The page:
Operators Are Standing By: Hotline Reporting at Thunderbird School
- By Dian Schaffhauser
New graduates of the Thunderbird School of Global Management in Glendale, AZ are challenged to sign a professional oath of ethics akin to the medical practice's Hippocratic Oath. But the graduate school knows that pursuing an ideal isn't the same as achieving it. Some students don't follow the rules. Some students do things that imperil their lives. And that's why Thunderbird has also implemented EthicsPoint, a Web-based anonymous hotline and case management system. Originally introduced in 2006 to allow faculty and staff to report incidents of unethical behavior, the college expanded the functionality in 2008 to all students as a safety measure.
By providing a means for a student to anonymously report concerns about another student, the service is part of overall behavioral intervention, explained James Scott, registrar and associate vice president of academic operations. With about 600 full-time residential students on campus from all over the world and a total student body of about 1,300, "we're smaller and closer-knit than most other institutions," he said. "But you can't judge what every student is doing in his room.... We can have students that overindulge in alcohol to the point where they're placed in the hospital. We can have students cheat."
How EthicsPoint Works
EthicsPoint provides users with a secure means for reporting not just incidents of academic misconduct or problems with substance abuse, but also theft, conflict of interest, discrimination, harassment, labor violations, data breaches, financial fraud, and other forms of malfeasance.
Once an event is reported, the program notifies the appropriate individuals in the organization to do follow-up work by logging into the service. At no point do they find out who reported the incident. If followup is required, the system allows recipients to post additional questions to the reporter or to request a real-time chat, while still ensuring the reporter's anonymity. The reporter receives a report key, enabling him or her to log in to check for follow-up. If the reporter chooses not to respond to request for additional information, the school must decide how to proceed without further input from that person.
At Thunderbird, when a member of the staff or faculty files a report, the notification is sent to the president, the in-house counsel, and the chairman of the audit committee, as well as Crystal Shanahan, director of administrative services and also the school's compliance officer. Shanahan reviews the report and decides whether to send it to another member of the human resources department, where she works. It's also her responsibility, she said, to "monitor the progress, and make sure that action is being taken in a timely manner, that responses are being provided to the reporter, and that any follow up is handled."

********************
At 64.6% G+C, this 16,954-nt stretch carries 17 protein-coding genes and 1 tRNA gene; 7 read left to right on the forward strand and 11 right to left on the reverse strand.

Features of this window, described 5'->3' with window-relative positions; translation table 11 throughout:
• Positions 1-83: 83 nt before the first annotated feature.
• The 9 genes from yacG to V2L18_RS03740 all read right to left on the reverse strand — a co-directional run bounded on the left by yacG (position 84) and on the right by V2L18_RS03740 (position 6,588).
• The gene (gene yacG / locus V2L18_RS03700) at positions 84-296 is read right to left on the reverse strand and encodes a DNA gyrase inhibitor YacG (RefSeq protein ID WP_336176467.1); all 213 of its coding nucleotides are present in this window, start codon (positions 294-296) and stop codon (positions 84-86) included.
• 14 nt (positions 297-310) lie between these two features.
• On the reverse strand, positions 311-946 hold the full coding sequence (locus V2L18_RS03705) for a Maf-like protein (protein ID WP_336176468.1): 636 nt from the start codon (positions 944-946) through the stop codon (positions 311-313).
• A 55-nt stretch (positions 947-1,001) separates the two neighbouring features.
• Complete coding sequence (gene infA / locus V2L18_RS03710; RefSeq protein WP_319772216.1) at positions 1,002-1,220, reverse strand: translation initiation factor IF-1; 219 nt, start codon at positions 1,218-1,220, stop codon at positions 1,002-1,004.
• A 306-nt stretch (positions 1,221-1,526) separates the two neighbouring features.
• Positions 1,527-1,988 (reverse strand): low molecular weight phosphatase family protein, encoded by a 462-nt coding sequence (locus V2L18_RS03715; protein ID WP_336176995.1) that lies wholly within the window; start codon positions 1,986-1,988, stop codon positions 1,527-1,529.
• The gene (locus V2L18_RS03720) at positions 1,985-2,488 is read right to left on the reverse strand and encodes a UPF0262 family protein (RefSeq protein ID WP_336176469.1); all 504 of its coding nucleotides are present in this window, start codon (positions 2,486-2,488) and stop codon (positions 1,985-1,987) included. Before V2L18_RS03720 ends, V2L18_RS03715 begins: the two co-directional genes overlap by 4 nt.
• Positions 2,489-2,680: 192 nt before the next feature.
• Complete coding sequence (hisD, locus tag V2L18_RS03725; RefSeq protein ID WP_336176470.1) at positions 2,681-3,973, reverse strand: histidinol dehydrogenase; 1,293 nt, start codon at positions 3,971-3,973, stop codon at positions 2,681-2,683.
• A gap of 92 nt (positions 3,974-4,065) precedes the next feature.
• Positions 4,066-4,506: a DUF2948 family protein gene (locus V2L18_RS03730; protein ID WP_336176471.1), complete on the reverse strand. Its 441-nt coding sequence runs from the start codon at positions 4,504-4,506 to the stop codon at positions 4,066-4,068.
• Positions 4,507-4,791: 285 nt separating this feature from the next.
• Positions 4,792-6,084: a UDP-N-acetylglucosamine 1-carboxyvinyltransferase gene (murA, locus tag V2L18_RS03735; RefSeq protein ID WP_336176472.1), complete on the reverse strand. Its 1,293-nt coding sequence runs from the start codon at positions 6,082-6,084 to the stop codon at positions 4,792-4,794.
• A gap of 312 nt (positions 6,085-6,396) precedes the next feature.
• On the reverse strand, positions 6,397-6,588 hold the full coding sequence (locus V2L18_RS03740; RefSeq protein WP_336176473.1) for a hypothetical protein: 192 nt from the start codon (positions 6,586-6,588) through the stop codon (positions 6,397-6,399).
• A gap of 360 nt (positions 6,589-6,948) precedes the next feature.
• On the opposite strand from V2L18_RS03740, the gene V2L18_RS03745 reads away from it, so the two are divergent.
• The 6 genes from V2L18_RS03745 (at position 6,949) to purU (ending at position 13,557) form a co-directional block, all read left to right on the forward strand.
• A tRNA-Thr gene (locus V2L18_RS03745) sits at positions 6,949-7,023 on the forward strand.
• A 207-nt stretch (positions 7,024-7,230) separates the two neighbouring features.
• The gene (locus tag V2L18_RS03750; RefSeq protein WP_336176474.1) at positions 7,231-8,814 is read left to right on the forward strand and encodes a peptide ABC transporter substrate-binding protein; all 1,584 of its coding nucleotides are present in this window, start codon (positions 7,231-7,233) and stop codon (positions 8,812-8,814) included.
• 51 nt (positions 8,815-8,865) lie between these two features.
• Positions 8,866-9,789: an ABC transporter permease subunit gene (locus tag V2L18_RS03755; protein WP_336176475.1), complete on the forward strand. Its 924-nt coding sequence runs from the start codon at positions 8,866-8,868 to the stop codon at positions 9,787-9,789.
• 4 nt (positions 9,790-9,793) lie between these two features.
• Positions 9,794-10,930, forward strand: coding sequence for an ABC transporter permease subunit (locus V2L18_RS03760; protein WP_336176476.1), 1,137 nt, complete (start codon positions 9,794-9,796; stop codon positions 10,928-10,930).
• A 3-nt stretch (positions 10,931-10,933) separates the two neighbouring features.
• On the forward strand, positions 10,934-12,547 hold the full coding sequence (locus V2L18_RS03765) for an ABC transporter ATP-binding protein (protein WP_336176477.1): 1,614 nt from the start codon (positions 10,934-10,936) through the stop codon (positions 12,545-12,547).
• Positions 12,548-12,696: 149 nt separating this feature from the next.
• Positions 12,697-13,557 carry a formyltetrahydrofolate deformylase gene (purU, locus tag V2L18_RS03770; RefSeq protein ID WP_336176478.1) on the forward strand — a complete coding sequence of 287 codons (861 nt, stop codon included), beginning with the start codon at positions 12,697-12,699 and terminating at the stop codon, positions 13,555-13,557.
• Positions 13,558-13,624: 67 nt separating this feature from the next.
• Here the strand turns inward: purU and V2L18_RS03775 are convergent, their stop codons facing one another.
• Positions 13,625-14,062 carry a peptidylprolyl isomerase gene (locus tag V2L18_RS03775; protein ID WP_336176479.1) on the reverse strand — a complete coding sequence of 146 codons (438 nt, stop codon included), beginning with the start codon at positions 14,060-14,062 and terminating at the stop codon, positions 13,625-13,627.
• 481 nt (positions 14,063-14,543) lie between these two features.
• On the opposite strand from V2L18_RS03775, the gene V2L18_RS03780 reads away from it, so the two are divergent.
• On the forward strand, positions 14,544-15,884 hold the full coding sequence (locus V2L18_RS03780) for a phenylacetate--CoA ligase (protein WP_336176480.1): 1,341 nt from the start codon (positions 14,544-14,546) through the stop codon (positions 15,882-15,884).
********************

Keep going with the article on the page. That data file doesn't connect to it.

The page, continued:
When the report involves a student rather than a staff member, the notification is sent to Scott in his capacity as the registrar rather than to in-house counsel or the audit committee.
6 Incidents in 3 Years
The school spends about $2,500 a year for the EthicsPoint service. At the time Scott and Shanahan were interviewed for this article, it had been used in only six incidents--twice by students and four times by staff members.
Both student reports involved postings to social networking sites, said Scott, "places the school isn't going to be checking, which gave us alerts that somebody was having problems."
In spite of its scant usage, Michael Rasmusson, president of Corporate Integrity, a firm that advises on compliance issues, said he considers products such as EthicsPoint a required investment.
"These platforms are pretty much a standard," he said. "In fact, if you don't have them in place, it could add significant liability and exposure." He pointed to the regulations of the United States Sentencing Commission, an agency in the judicial branch of government, specifying what makes for an "effective compliance and ethics program." Among the criteria, "a system, which may include mechanisms that allow for anonymity or confidentiality, whereby the organization's employees and agents may report or seek guidance regarding potential or actual criminal conduct without fear of retaliation." According to Rasmusson, courts will scale back or accelerate fines or other punishments in situations where those mechanisms don't exist.